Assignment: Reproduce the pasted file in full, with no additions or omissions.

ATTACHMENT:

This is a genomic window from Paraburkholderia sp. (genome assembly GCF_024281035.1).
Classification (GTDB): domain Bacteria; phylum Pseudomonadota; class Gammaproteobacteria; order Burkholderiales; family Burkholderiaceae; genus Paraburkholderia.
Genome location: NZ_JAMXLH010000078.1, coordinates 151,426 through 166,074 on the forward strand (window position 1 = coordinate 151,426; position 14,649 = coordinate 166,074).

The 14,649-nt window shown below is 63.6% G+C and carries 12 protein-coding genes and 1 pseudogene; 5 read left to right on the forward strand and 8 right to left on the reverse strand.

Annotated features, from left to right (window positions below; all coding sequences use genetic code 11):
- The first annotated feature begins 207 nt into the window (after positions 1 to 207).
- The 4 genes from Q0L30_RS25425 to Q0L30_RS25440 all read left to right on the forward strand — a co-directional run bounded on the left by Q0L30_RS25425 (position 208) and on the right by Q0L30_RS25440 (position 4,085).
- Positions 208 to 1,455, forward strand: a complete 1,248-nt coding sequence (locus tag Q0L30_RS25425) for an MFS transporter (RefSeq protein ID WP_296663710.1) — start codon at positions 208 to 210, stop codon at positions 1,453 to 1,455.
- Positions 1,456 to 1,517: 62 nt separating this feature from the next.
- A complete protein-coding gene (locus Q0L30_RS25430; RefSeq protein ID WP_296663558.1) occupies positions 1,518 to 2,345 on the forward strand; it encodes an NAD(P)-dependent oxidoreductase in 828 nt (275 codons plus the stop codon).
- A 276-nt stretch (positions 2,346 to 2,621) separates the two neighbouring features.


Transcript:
This is a genomic window from Paraburkholderia sp. (genome assembly GCF_024281035.1).
Classification (GTDB): domain Bacteria; phylum Pseudomonadota; class Gammaproteobacteria; order Burkholderiales; family Burkholderiaceae; genus Paraburkholderia.
Genome location: NZ_JAMXLH010000078.1, coordinates 151,426 through 166,074 on the forward strand (window position 1 = coordinate 151,426; position 14,649 = coordinate 166,074).

The 14,649-nt window shown below is 63.6% G+C and carries 12 protein-coding genes and 1 pseudogene; 5 read left to right on the forward strand and 8 right to left on the reverse strand.

Annotated features, from left to right (window positions below; all coding sequences use genetic code 11):
- The first annotated feature begins 207 nt into the window (after positions 1 to 207).
- The 4 genes from Q0L30_RS25425 to Q0L30_RS25440 all read left to right on the forward strand — a co-directional run bounded on the left by Q0L30_RS25425 (position 208) and on the right by Q0L30_RS25440 (position 4,085).
- Positions 208 to 1,455, forward strand: a complete 1,248-nt coding sequence (locus tag Q0L30_RS25425) for an MFS transporter (RefSeq protein ID WP_296663710.1) — start codon at positions 208 to 210, stop codon at positions 1,453 to 1,455.
- Positions 1,456 to 1,517: 62 nt separating this feature from the next.
- A complete protein-coding gene (locus Q0L30_RS25430; RefSeq protein ID WP_296663558.1) occupies positions 1,518 to 2,345 on the forward strand; it encodes an NAD(P)-dependent oxidoreductase in 828 nt (275 codons plus the stop codon).
- A 276-nt stretch (positions 2,346 to 2,621) separates the two neighbouring features.